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Easler seems out of place at times in the cacophony of the Pittsburgh clubhouse. His favorite singer is Johnny Mathis, and while Easler does a fine impersonation, the sweet strains of Chances Are floating through the air are often drowned out by the heavier disco and salsa beats favored by his teammates.
Chances are Easler doesn't mind. "People see Mike Easler of the Pittsburgh Pirates and think that's just great, but they have no idea of what it took to get here," he says. What today's fans aren't seeing are yesterday's $500-a-month paychecks, or the jobs Easler took to augment that salary: as a bellboy, an assembly-line worker putting together heating registers, an employment-agency temp. "A man has to take care of his family," he says.
Easler never doubted he would make it in baseball, for, as Stargell says, "His heart was always in the game. He could never leave it until he succeeded."
That drive is apparent at the plate, particularly in the clutch, as was demonstrated on May 21 against San Diego when Easler led off the bottom of the ninth with a pinch-hit home run that tied the game at 3-all and ignited the winning rally. On July 1 against St. Louis, Easler's feet won a game for the Pirates. Pinch-hitting in the bottom of the 10th with men on first and third and one out in a 3-2 game, Easler hit an apparent double-play grounder to shortshop but beat out the relay to first to let the winning run in.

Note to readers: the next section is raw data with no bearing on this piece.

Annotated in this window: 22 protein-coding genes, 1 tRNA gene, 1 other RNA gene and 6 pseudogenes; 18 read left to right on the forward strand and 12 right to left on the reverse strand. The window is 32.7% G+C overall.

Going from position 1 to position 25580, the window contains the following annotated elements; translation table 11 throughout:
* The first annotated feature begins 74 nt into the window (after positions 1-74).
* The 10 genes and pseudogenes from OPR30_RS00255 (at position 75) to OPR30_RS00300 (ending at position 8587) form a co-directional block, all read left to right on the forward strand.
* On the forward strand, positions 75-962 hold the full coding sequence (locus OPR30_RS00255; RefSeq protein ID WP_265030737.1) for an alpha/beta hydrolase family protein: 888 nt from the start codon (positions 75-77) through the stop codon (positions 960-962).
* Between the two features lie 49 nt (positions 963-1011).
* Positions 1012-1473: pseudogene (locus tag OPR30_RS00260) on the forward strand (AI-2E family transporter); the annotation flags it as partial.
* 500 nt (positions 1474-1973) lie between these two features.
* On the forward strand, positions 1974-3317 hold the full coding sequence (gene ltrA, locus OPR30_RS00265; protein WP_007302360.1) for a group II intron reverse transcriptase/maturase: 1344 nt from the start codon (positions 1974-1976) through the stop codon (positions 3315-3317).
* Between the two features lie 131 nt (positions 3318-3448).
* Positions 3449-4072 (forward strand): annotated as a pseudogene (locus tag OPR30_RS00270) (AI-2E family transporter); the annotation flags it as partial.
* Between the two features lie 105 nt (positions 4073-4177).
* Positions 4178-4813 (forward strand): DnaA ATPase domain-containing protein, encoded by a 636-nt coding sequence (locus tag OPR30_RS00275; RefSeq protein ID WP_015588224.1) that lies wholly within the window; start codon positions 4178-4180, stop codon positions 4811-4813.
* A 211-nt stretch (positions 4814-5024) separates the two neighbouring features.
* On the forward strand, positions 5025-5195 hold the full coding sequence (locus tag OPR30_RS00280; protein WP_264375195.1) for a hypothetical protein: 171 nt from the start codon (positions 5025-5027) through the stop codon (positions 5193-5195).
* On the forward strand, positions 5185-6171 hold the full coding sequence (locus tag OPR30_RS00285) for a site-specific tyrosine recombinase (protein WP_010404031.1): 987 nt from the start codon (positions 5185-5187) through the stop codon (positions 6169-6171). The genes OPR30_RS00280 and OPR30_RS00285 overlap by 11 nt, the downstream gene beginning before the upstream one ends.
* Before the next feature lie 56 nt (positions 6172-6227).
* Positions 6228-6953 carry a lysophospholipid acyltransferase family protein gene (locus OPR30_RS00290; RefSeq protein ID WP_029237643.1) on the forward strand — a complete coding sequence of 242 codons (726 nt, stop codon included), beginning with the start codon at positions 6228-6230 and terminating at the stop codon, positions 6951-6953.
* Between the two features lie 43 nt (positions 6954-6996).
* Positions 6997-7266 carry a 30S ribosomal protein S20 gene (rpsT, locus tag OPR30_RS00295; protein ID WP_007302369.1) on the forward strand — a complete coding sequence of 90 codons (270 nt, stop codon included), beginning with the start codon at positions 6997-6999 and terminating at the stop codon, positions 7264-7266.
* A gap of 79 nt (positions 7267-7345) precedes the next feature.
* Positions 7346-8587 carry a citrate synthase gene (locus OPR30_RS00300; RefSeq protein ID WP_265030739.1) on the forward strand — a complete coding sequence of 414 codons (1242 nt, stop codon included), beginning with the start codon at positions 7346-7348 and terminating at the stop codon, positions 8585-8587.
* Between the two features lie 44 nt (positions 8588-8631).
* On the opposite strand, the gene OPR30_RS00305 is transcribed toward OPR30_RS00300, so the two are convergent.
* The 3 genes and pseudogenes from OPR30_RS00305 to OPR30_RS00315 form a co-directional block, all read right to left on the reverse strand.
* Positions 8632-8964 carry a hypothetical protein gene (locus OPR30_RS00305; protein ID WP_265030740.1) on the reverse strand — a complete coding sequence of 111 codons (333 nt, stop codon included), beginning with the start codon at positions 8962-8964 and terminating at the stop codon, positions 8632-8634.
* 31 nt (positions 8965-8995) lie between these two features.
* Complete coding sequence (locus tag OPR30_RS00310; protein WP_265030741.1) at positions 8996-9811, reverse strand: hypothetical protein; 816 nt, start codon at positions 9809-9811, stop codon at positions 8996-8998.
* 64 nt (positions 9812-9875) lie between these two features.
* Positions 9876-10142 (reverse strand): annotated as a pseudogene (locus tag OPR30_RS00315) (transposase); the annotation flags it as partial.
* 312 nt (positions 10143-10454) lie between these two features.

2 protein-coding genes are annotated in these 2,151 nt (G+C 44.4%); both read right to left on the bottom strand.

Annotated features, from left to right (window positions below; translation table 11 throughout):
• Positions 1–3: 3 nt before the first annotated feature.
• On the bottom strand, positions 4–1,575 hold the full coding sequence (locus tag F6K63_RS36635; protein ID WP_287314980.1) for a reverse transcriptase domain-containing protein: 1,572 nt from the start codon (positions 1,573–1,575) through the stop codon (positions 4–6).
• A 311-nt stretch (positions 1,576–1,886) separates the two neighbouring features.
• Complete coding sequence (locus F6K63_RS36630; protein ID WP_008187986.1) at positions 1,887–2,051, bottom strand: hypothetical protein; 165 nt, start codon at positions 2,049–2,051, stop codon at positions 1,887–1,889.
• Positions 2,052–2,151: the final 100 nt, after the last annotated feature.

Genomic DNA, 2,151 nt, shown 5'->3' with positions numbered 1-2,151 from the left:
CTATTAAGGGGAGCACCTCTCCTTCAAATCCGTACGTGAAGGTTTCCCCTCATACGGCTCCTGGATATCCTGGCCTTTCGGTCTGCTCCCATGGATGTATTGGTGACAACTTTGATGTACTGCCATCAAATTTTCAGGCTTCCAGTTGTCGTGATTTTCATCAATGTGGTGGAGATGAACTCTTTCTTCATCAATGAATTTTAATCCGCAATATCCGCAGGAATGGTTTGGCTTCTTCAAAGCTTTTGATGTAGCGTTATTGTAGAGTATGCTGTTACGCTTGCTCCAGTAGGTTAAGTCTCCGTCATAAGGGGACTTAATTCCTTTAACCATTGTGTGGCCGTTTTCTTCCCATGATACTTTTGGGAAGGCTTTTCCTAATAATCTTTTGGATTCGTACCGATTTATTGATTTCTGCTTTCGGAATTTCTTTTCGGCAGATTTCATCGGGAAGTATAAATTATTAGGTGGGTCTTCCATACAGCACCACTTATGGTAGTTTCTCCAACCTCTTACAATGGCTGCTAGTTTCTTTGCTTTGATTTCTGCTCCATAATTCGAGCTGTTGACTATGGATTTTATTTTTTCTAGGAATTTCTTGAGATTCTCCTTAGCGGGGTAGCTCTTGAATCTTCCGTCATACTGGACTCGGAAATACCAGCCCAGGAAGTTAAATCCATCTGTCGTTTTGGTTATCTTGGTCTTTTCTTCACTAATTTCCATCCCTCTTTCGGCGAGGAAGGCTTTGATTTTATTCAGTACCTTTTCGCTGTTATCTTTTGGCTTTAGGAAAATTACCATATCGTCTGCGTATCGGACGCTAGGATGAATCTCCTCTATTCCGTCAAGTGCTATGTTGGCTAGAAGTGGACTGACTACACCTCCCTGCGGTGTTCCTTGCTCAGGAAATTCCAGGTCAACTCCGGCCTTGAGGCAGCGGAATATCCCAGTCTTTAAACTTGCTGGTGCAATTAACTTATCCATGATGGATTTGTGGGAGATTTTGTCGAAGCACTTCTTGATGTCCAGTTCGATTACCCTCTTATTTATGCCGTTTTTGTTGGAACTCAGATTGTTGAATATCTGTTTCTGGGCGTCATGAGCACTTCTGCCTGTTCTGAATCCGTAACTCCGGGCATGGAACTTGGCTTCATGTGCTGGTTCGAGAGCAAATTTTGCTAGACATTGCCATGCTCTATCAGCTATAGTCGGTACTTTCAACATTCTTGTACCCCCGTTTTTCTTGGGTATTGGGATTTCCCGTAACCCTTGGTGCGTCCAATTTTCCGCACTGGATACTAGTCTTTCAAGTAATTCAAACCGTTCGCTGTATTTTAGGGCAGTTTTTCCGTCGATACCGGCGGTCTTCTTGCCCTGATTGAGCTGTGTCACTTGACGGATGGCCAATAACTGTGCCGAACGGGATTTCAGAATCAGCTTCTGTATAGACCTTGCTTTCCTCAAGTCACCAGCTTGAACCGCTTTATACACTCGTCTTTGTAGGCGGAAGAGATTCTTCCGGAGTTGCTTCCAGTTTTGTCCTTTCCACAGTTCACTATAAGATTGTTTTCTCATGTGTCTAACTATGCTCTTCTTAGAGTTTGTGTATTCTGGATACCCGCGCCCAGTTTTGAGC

Lacy knows a lot about winning, too, even if he has often viewed it only from the dugout. Last year marked his third consecutive World Series and the fourth in six years. "The key to this game is being able to rise to the occasion when it's show time," Lacy says. "I've always known that. Put me out there and I'll play for you." Show time arrives for Lacy almost daily now and refutes the knock that he's nothing more than a glorified substitute. "A yew-til-i-ty player," Lacy says with disdain.
Lacy believes the talk stems from his seven years in L.A., where he was never able to crack the Dodgers' lineup. He also became involved in an "unjust and confusing situation" in 1975, "just when I was coming into my own."
That season, Lacy's first with more than 300 at bats, he had his best year as a hitter—.314. Encouraged by what he says was a verbal commitment from management to give him a starting outfield spot the next season, Lacy went to the Instructional League to master leftfield. But in November he was traded to Atlanta.
The Braves moved Lacy back to the infield for 50 games, then returned him to L.A. Lacy felt he should start every day for the Dodgers and said so. Second Baseman Davey Lopes considered Lacy a threat and maintained that he wasn't good enough to start on the team.
Maybe not, but when Lacy entered the free-agent reentry draft in 1978, he was one of five players selected by the maximum 13 teams. Lacy's self-confidence was demonstrated by the fact that he passed up a chance to join a team for which he would definitely play regularly to become a member of the talent-laden Pirates. Of course, a five-year $1.5 million contract helped him make up his mind.
"No matter what goes down, if you do your job you're going to get your credit somewhere down the line," Lacy says. "I've always been a winner. They know that here and they appreciate it."